S Samaritan Enzpiial Svrhnnl nf Naming
52 Stuclents in the School
22 States and Hawaii
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All all . Q C 4 5 l ': Illia?-is ssiilllll Cali
Eggs -'Nl' '
'Jr , JL " .,
Qlnllrgr Qlhurrh nf 11112 Nazarrnv
'Serving N.N.C. and Community"
ln fhirfeen brief years College Church has had some glorious days of
spirifual service and well-rounded growfh. A vine of God's own planfing.
here af fhe sfrafegic spof of Norfhwesf Nazareneism, she has borne fruif 'ro
The glory of God largely fhrough 'rhe self-forgefful sacrifice of faculfy,
sfudenfs and a hosf of parenfs and friends clusfered abouf fhe Campus.
N.N.C.'s new church home is fhe lafesf evidence of fhe vision of a local
congregafion for N.N.C.'s spirifual welfare and for world-wide evangelism.
"Look for the big red 'cower at the edge of 'che Campus"
Overlooking 'the campus Dewey and Juniper Telephone I
John E. Riley, Pasfor R. T. Holmes, Assisffanf
Parsonage 4l I Ivy Sfreef Residence 5l7 Holly Sfreef
Telephone i590-R Telephone 705-J
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U ith-i .twisfsia
On the Old Oregon Trail
"The land of Hospitality"
Nurthmrzt as-zarvnv Glnllngv
fgfilfllldiilig Gilman nf 19511
I An Aggressive District with a challenge to Youth
I Consistently true to the Old Faith
I Loyal to the Doctrines, Institutions and
Q Responsibilities ot the Whole Church.
J A M N tt H b tH II g Alb tN h g Mrs. Carl Kinzl
D t t N Y P S Ch D t t W.F.M.S.
S p t cl t P cl 'I' Ch h S h l President
Zfliirni Glhnrrh nf Thr Nazarvnv
600 l5th Avenue South, Nampa, Idaho
"In the center ot the City"
In Appreciation ot Northwest Nazarene College
Rev. Melza H Brown, Pastor
Rev. J. M F esen, Assistant
To Northwest Nazarene College
Graduating Class of 1950
Rev. E. E. Zachery
"The Church Where You May Be a Visitor But Noi: a Stranger"
Rev. Neuschwa nger
Qlhurrh nf ihr Nnzarrnr
I4+h and 6+h S+. Norrh
Alberi' Neuschwanger, Pas+or
Harlan Davis, 5.5. Superinfendeni'
Mrs. Kinnie Williams, W.F.M.S. Presidenr
Olen Doane, N.Y.P.S. Presiclenf
Students at N.N.C. from the Washington Pacific District, I949-50
amhinginn Hnrifir Eintrirt
"Here is one big reason we are for N.N.C. These students
from Washington Pacific District represent our greatest treas-
ure and we are trusting N.N.C. to guide them in vocational
choices and in the art ot how to make a lite."
B. V. Seals, D.D.
iliirnt Qlhurrh nf 1112 Nazarvnr
NortI1 Second St. at B.
A CHURCH WITH A VISICN
A COMMUNITY WITH A FUTURE
A place in the community Iite,
A Daily Radio Ministry,
A Program tor the Young People and Children,
A Vigorous Ministry ot EvangeIism.
Rev. Milo L. Arnold, Pastor
Rev. DeWitt McAbee, Assistant Pastor
'Miss Esther Arveson, Statf Secretary
R A noId
Efhv Glhurrh nf Thr azarvnv
Clinton and Alder Streets
WALLA WALLA, WASHINGTON
I Rev. J. Paul Downey, minister, before the microphone
and Mrs. J. Paul Downey, organist.
The Walla Walla Church is in its tortieth year ot continuous service to
Christ and the world.
Its services are devotional, evangelistic, inspiring, educational, and inter-
esting, litting the standard ot "HoIiness."
The members are aggressive and spiritual, with a vision tor every phase ot
the denominational program.
WE ARE GLAD TO BE A PART OF NORTHWEST NAZARENE COLLEGE
AND SEND OUR CONGRATULATIONS TO THE CLASS OF I950
Qinrkg Hinnniain Biztrirt
NAZARENE YOUNG PEOPLE'S CAMP
JULY I7-23, I950
Paul and Monica Martin, workers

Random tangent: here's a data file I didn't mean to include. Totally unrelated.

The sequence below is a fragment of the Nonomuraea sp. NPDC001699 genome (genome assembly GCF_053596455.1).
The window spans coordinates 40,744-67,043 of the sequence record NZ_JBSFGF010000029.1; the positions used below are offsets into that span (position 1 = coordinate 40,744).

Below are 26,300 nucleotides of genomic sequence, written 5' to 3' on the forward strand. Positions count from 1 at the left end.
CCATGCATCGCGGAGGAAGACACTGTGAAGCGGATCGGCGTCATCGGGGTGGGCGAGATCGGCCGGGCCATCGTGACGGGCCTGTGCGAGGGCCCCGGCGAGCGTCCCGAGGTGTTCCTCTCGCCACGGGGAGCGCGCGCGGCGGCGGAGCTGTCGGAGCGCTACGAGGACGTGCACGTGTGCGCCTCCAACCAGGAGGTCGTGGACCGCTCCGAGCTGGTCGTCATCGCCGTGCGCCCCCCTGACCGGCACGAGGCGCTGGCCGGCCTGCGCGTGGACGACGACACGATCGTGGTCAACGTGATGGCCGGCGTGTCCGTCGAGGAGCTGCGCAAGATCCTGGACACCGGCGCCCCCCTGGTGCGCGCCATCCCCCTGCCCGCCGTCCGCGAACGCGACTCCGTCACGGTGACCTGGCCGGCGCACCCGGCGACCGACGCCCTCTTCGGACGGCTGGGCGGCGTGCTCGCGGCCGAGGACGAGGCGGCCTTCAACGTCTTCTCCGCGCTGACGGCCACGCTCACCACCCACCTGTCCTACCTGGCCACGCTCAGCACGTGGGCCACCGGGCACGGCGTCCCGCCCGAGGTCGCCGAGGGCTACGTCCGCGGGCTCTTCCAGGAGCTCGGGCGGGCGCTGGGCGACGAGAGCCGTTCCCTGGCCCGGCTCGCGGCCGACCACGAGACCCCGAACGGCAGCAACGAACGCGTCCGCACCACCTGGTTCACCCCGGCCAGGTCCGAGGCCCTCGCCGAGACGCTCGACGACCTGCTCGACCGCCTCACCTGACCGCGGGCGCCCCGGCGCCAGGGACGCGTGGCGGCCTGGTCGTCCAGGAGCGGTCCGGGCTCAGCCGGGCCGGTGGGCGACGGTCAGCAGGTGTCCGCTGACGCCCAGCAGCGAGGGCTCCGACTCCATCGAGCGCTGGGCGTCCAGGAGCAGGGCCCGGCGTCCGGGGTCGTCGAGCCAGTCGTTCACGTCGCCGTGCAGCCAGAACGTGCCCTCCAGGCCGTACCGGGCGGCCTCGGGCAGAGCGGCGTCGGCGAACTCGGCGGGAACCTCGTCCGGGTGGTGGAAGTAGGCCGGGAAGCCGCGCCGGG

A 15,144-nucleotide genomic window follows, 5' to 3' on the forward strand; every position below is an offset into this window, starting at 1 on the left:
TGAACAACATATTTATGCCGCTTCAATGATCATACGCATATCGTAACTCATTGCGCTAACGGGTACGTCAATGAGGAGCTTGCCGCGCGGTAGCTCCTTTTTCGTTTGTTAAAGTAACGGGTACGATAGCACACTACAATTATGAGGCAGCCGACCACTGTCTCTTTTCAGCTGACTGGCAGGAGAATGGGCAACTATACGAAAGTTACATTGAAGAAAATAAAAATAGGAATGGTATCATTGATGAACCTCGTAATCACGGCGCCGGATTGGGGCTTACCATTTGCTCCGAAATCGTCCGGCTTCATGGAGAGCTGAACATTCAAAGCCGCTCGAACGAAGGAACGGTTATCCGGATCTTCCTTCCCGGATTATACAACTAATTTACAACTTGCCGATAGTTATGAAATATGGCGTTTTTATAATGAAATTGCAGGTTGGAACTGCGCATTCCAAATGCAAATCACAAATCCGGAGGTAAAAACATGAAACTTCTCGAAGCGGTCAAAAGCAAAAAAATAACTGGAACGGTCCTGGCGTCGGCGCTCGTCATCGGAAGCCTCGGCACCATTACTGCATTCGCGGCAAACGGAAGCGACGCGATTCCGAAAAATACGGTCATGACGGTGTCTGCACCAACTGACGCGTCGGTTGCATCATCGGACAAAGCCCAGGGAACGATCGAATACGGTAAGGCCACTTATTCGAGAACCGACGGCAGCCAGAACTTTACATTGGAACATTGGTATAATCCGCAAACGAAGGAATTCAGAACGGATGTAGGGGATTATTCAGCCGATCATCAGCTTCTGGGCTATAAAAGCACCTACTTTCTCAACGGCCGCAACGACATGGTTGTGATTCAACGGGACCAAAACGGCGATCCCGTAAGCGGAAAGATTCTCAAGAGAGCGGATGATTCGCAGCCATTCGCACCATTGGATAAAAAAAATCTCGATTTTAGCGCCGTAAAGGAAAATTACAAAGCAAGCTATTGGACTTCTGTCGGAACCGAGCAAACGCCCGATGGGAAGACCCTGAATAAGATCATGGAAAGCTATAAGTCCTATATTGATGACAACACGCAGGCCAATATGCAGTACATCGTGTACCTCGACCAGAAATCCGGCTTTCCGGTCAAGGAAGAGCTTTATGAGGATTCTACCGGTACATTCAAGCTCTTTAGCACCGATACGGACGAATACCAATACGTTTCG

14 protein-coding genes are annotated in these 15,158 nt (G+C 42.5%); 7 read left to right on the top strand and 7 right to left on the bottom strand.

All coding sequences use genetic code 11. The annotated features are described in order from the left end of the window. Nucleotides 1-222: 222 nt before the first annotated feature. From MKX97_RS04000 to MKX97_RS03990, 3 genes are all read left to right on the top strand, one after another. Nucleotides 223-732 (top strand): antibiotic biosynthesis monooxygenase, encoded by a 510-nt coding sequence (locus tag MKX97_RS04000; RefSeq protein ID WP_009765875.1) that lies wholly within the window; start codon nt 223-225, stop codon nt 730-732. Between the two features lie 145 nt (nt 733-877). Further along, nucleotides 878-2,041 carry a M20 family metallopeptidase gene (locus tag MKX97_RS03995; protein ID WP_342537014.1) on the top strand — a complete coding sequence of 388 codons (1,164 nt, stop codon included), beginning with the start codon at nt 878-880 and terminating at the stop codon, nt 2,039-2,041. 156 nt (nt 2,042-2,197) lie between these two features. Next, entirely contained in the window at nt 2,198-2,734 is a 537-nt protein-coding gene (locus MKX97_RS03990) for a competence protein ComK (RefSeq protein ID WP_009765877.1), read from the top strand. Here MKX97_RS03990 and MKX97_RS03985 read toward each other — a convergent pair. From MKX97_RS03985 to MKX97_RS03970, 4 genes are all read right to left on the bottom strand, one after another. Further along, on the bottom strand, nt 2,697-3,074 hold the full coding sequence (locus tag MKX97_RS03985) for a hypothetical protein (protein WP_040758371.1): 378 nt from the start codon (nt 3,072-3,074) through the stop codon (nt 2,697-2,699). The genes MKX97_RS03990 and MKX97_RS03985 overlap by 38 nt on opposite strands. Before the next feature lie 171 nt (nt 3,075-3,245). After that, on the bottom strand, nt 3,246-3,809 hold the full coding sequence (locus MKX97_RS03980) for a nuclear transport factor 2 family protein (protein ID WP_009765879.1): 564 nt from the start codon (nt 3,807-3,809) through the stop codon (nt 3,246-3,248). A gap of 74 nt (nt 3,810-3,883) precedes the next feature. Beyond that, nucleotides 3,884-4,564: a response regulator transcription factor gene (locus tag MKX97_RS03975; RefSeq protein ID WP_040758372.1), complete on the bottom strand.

W. C. Keith, NYPS President i
W. Furman Harris, Church Schools
Mrs. Helene Collier, W.F.M.S. President
Rev. Alvin L. McQuay, District Superintendent
Prospecting tor the Church ot the Nazarene in the Golden West
Congratulations to the Class ot I950
Q Appreciate N.N.C.'s contribution to the Church
We I Welcome N.N.C.'s Representatives
I Support N.N.C.'s Growing Program
Raymond B. Sherwood, District Superintendent
Robert A. Lundgren, Church Schools
lral Dickey, N.Y.P.S. President
Mrs. R. B. Sherwood, W.F.M.S. President
Svnnih Baknizr Bintriri
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if Arr Aggressive Program!
if All Out for Christ!
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Congrafulafions 'co the Class of I950
W. H. Deifz
BILLINGS FIRST CHURCH APPRECIATES N.N.C.
"We are building Young People 'co be future
N.N.C. Siudents, and members of the
Church of 'che Nazarene"
nf Thr azzrrrnv
Third Ave. Nor+h a+ 33rd S+.
22 Lewis Avenue
Gbrvgnn igarifir Biz-iriri
CHURCH OF THE NAZARENE
From the tall pines ot the Pacitic Coast the
people ot Oregon send congratulations to
the Class ot I950.
Weaver W. Hess, District Superintendent
Orville W. Jenkins, District Church Schools
Mrs. Weaver W. Hess, W.F.M.S. President
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Now under construction at E. 44th and Second Ave. N.E.
Q An Aggressive Church in a progressive city.
A great crowd of wonderful young people.
Q Consistently true to the Old Faith.
ni Thr azarrnn
N. 43rd and Densmore Ave.
Roy J. Yeider, Pastor
3648 Burke Avenue
Q Located near the University ot Washington. Melrose 2209
Zliirzt Qlhurrh nf Thr Nazzlrvnr
Cenier at I3il1 Salem, Ore.
"THE SINGING CHURCH"
Orville W. Jenkins Ronald J. Lush
Paslor Music Direc'l'or
Zliirni Qihurrh nf Thr Nazarrnv
Congralulalions +o lhe Edi+or and S'laFF of lhe Oasis
'When in Porfland be sure +o come and visi+ us in our fine new church"
Rev. Fle'rcl1er Galloway, Pasfor
8 mi When in Portland attend
L "THE slNe-ING CHURCH"
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y Serving a large community with
an eVan9el'S'f'C PUfP0Se-
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4 ugvnr, LDrvgnn
CHURCH OF THE NAZARENE
Eighth and Madison Street
Eugene is looking torward to accommodate
twenty years of steady growth and progress. H DWBE Minh
Glhurrh nf Thr zrzarvnr y
When you think of Central Oregon think ot the Little Church
A with the Big Vision!